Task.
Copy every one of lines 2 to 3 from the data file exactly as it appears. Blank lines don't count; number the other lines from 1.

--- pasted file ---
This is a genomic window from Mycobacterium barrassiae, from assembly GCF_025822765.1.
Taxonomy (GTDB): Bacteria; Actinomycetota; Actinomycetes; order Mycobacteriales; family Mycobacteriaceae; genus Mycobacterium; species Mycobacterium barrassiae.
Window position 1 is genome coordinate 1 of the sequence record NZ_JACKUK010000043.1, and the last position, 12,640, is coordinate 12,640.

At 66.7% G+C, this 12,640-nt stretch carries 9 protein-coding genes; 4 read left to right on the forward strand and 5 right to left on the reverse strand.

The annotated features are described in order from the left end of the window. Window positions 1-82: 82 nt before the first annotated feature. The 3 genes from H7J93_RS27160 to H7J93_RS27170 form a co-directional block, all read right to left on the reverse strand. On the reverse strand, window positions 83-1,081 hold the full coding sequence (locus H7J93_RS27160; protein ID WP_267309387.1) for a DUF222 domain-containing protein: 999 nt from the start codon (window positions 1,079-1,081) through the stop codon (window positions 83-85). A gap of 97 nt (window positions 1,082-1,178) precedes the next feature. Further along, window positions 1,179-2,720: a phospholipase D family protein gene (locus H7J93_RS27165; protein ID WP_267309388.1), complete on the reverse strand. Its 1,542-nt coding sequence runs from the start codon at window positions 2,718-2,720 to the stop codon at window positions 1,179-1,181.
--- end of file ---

Taxonomy (GTDB): Bacteria; Actinomycetota; Actinomycetes; order Mycobacteriales; family Mycobacteriaceae; genus Mycobacterium; species Mycobacterium barrassiae.
Window position 1 is genome coordinate 1 of the sequence record NZ_JACKUK010000043.1, and the last position, 12,640, is coordinate 12,640.